Many broadcasters offer two channel options, a standard and a high-def. If you forget to tell your DVR to record the HD version of "Doctor Who," luck will have it that you will get the standard version. And that’s a waste of timey-wimey.

Get in the habit of watching the HD versions of your fave channels, usually way up in the 500-ish range. Better yet, if you have a programmable remote, disable those lowly SD channels so you can click directly to the HD penthouse every time.

Caption by / Photo by BBC America

It ain’t magic. In fact, calibrating your TV’s settings is easier than you think. You can do a lot of it by eye.

For example: Love watching films but hate fiddling with dials? Choose the “movie” setting and you’ll be fine for your average night in.

Caption by / Photo by Disney

Worried about burn-in, that dreaded way that TV images can get permanently seared into a TV screen?

Don't. Older plasma TVs could be vulnerable, but even they had to be left on for hours with a still image, and even then the burn-in was usually temporary. Newer TVs are even less vulnerable.

TV experts say that with normal TV viewing habits,  you shouldn’t take burn-in into account when picking your favorite way to watch.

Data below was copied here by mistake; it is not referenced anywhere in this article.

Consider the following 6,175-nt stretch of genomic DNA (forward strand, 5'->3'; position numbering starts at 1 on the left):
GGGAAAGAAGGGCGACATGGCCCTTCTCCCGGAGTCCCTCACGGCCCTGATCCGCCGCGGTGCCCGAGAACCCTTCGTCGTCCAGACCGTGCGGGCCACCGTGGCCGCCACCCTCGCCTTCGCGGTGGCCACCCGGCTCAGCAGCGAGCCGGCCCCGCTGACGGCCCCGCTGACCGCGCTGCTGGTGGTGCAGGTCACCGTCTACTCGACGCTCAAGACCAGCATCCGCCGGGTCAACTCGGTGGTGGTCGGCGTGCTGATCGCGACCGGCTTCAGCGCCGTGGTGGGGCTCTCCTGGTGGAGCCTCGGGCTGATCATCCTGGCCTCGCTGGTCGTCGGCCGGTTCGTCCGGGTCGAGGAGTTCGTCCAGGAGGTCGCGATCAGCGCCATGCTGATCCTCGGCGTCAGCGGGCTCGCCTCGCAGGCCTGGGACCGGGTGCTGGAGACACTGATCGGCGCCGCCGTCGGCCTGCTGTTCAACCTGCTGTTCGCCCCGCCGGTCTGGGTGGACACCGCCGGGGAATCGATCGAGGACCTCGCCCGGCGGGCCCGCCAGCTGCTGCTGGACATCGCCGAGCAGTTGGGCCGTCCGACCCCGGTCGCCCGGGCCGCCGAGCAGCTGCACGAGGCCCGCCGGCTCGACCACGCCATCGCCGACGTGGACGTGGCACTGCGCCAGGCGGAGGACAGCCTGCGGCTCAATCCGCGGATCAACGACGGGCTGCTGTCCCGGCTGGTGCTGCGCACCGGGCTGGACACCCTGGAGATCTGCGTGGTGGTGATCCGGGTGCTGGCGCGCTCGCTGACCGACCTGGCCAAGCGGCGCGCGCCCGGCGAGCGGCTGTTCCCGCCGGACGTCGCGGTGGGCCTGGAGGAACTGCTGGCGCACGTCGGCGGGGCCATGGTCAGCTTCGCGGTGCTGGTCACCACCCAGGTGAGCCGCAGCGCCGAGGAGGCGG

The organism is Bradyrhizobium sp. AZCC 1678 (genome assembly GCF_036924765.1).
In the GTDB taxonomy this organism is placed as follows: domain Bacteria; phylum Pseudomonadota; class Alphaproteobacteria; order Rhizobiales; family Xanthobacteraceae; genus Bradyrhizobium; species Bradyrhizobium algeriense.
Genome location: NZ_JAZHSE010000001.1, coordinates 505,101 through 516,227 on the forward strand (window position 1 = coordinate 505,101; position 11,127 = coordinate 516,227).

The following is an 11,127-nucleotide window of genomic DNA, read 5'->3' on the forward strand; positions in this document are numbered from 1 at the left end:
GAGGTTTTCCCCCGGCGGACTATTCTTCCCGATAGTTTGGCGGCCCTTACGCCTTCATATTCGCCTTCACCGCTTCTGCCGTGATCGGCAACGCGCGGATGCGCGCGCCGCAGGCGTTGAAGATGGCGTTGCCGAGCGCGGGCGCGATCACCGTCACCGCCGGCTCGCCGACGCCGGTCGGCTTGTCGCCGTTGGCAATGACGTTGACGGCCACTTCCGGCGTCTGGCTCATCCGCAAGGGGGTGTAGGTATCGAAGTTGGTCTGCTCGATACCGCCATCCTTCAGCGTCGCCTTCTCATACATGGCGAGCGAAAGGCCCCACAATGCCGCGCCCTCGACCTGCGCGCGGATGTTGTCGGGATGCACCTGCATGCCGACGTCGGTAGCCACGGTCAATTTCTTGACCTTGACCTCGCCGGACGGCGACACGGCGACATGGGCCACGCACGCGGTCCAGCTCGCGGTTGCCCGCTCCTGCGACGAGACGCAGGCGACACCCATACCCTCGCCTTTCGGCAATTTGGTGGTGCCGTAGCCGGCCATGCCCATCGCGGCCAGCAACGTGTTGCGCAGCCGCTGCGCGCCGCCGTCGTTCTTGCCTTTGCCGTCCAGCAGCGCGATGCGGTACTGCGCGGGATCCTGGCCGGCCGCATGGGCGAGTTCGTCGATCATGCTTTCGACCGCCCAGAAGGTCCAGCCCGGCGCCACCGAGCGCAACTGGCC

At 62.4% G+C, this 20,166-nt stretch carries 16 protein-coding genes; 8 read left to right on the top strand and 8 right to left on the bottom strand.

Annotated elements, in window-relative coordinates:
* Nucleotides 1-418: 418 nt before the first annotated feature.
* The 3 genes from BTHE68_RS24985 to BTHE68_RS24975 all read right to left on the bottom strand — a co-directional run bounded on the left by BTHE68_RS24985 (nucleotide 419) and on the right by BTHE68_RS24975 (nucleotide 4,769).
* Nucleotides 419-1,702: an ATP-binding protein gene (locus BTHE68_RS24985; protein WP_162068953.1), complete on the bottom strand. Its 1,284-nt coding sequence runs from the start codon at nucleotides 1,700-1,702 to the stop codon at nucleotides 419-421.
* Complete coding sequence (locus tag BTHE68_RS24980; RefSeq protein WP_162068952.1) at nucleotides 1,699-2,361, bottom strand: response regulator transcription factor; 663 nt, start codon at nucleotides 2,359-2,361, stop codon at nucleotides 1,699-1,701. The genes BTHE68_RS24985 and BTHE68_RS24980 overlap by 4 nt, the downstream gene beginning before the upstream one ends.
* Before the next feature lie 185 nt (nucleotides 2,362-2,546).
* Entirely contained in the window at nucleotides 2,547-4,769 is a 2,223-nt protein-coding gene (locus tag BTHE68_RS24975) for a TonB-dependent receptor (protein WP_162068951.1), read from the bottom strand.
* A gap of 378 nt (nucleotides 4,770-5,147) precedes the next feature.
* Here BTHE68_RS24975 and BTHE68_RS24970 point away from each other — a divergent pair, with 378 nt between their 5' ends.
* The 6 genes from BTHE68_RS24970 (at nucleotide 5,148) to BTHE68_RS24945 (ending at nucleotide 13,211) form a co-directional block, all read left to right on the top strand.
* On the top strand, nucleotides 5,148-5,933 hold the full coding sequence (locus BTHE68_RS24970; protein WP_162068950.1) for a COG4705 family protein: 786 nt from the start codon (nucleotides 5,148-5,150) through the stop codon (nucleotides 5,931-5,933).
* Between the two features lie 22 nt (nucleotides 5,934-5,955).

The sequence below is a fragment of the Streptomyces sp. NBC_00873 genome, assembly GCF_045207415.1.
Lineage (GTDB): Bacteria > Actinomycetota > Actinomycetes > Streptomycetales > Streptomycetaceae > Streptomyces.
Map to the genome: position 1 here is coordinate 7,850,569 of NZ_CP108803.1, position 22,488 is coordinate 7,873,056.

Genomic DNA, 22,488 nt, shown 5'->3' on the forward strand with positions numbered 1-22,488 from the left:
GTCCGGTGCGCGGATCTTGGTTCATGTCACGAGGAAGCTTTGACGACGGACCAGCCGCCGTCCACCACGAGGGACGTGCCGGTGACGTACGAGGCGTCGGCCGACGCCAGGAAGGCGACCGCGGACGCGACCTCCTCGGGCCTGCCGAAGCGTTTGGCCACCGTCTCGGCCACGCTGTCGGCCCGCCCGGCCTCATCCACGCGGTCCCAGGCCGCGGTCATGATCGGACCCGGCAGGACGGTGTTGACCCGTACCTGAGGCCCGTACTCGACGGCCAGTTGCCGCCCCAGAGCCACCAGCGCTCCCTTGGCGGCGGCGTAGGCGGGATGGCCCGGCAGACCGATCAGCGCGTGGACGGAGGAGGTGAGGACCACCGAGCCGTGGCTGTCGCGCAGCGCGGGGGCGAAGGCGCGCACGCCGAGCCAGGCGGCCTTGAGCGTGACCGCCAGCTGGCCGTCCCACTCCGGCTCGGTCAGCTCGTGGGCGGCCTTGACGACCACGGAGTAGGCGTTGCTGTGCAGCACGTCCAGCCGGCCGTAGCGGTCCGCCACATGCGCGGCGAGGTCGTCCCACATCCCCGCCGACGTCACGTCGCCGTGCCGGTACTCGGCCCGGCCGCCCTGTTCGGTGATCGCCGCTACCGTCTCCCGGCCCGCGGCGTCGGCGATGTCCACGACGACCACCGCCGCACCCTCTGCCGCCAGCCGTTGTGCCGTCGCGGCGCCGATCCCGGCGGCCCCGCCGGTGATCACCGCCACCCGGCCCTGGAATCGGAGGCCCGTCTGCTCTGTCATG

Caption by / Photo by HBO

Confused about getting the perfect color saturation? Choose your favorite fair-skinned TV character (such as Joan Holloway Harris of "Mad Men") and reduce the saturation until she just loses the sunburn look, but the rest of the colors remain vibrant.

Caption by / Photo by AMC

Again: Easy. Choose a detailed TV scene with white as the main color…say, an exterior scene from snowy "Fargo." Slowly decrease the contrast until your eyes don’t feel overloaded by all the white, but you can still see the lurking menace in the eyes of Billy Bob Thornton’s Lorne Malvo.

Caption by / Photo by FX

Maybe you just don’t feel like doing all that stuff yourself. That’s what a great test Blu-ray comes in. Here are a few recommendations.

Caption by / Photo by Spears and Munsil

Maybe you just want to use your phone to calibrate your TV. In fact, there’s an app for that.

Caption by / Photo by THX Ltd.